LA Reid on State of the Industry
In a recent sit-down L.A. Reid Tells Black Artists Stop Using the B-Word among other bold statements as one of the music industry’s most successful and decorated black executives opened up about the state of the R&B, songwriting, Hip Hop and black culture today.

L.A. Reid Tells Black Artists Stop Using the B-Word in what seemed depressing but necessary for him to have to say, emphasizing many of today’s artists are going for “low-hanging fruit” and most acts are clearly not “willing to climb the mountain to greatness.” Though he was quick to not blame Hip Hop for the “hole in performance talent” he sees across the board, he mos def had constructive and critical comments on today’s game. In the wake of the Iggy Azalea/Action Bronson backlash to Azaelia Banks/Q-Tip and now Lupe Fiasco’s defense of black “culture smudging,” the industry heavyweight brings more perspective and #facts to the table.

While L.A. Reid Tells Black Artists Stop Using the B-Word he’s also the man who recently stated he “knew that Usher would be a star when he was 14” and who’s also responsible for careers highlights of TLC, Pink, Tamar Braxton and a host of legends. Reid is also more than a record executive, he’s a musician and songwriter himself, urging–black artists especially–to understand “there are some cool words that aren’t b*tch.”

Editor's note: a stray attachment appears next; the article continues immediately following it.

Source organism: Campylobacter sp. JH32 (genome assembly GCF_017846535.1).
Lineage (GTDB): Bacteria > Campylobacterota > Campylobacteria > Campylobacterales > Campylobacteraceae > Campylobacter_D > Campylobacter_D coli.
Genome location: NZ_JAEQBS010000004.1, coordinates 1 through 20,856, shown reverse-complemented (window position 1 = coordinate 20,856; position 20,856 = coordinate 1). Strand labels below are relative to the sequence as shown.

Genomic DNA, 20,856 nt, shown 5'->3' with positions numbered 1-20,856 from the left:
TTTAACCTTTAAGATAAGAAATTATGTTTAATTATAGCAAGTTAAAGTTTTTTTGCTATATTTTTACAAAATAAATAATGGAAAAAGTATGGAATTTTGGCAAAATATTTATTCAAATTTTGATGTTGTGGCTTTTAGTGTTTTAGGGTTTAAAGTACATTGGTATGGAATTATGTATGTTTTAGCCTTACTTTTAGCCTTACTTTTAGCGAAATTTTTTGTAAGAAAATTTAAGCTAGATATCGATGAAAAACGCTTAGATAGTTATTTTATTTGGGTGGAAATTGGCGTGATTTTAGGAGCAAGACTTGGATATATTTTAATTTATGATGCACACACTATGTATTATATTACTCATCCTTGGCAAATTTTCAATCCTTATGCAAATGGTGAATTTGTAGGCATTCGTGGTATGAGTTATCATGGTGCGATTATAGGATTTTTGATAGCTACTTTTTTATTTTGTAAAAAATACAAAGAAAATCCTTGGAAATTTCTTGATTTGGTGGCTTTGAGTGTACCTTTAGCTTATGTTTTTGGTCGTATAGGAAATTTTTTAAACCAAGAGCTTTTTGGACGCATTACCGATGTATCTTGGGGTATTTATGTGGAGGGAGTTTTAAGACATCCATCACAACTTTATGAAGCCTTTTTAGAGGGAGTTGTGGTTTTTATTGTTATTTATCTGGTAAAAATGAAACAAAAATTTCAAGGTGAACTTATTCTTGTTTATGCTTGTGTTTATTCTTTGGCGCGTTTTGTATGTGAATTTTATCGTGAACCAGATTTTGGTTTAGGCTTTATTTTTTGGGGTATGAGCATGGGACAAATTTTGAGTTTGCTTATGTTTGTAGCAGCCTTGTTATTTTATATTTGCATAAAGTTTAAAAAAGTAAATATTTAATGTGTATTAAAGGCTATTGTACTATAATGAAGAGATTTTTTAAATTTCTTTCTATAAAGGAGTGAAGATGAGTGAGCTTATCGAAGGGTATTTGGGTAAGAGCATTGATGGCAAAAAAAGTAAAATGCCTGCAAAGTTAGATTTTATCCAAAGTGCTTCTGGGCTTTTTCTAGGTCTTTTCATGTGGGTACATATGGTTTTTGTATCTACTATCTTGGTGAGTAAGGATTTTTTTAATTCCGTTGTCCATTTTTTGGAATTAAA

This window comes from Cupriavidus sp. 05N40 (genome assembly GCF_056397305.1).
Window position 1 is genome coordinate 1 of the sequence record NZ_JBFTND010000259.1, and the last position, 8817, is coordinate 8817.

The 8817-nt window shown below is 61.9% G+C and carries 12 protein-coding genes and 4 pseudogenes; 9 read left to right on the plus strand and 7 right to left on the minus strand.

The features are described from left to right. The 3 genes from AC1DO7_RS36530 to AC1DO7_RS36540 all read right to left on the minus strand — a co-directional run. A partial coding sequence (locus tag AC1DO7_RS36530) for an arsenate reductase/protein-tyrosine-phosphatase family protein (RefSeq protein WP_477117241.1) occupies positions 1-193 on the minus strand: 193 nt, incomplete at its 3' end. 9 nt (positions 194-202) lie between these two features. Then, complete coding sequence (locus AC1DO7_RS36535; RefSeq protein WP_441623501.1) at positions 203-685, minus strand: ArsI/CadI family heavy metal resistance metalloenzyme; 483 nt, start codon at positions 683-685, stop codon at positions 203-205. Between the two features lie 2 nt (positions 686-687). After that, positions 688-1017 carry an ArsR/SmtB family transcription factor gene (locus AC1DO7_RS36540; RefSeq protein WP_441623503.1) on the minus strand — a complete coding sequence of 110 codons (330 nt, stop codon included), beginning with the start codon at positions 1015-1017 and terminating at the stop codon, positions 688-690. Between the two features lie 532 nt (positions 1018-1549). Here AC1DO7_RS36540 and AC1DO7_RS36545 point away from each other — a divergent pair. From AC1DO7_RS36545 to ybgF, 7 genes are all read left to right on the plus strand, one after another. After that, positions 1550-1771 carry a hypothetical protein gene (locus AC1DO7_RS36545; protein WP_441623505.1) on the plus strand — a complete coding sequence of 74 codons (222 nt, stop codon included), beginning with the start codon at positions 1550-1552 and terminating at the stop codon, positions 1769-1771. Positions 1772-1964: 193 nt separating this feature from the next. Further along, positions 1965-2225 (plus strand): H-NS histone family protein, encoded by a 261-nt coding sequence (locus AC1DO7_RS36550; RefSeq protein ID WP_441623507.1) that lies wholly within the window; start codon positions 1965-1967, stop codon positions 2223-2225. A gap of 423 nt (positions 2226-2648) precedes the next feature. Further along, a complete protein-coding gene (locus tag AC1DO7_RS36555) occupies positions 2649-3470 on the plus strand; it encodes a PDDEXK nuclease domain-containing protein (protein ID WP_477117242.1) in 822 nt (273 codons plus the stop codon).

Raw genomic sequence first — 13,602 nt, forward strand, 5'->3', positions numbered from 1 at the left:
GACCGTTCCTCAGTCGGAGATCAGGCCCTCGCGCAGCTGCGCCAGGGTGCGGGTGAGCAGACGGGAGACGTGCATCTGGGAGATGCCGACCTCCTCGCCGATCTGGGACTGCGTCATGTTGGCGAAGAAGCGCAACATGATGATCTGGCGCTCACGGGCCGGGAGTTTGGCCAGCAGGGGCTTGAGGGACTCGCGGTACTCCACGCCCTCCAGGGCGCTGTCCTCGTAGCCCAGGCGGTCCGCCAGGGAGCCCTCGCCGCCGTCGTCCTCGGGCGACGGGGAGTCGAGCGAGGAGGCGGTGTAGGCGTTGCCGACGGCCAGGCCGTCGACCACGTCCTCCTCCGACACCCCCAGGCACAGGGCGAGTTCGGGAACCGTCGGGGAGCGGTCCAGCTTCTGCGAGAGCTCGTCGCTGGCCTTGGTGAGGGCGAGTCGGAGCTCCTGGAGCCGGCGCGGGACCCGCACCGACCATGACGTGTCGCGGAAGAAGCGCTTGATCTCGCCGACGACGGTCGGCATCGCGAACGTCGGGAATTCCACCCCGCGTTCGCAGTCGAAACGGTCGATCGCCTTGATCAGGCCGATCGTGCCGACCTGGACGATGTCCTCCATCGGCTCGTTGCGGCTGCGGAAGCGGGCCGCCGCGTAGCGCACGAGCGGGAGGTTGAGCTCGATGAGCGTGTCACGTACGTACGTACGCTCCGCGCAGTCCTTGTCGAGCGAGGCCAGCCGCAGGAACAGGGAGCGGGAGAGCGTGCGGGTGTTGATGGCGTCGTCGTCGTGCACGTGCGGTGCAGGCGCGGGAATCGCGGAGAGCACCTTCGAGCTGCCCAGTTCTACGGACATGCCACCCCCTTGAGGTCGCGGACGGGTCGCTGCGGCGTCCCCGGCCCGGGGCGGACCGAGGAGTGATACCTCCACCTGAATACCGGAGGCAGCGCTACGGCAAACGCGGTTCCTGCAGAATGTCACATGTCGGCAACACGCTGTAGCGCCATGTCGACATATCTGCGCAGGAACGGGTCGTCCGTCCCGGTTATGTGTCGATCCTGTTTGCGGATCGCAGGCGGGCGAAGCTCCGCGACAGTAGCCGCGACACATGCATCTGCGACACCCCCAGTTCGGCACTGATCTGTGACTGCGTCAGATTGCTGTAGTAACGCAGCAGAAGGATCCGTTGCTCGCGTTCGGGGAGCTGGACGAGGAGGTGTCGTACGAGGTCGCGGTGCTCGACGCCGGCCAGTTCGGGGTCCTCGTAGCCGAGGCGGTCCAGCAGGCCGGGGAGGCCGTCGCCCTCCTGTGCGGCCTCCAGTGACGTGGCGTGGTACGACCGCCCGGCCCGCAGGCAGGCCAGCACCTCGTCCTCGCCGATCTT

“I just wanna tell these kids, like, increase your vocabulary, give me some new words, give old words new meaning, give me some melodies, give me some music that absolutely will last the next 100 years.”

In addition were his comments on the changing face of black music today–ie. Adele and Sam Smith in favor of Donny Hathway and Marvin Gaye. “I can’t help but notice” he went on to comment about the success of “Blurred Lines,” Ariana Grande and more.

“I don’t think Hip Hop is to blame I think education is the blame. If kids actually went to school and learned how to play instruments, music education was the first thing cut in our communities…if you can’t play, you can’t write. It goes deep.”

Does it? As an industry exec did he neglect the role the industry plays in all this? What do you think?

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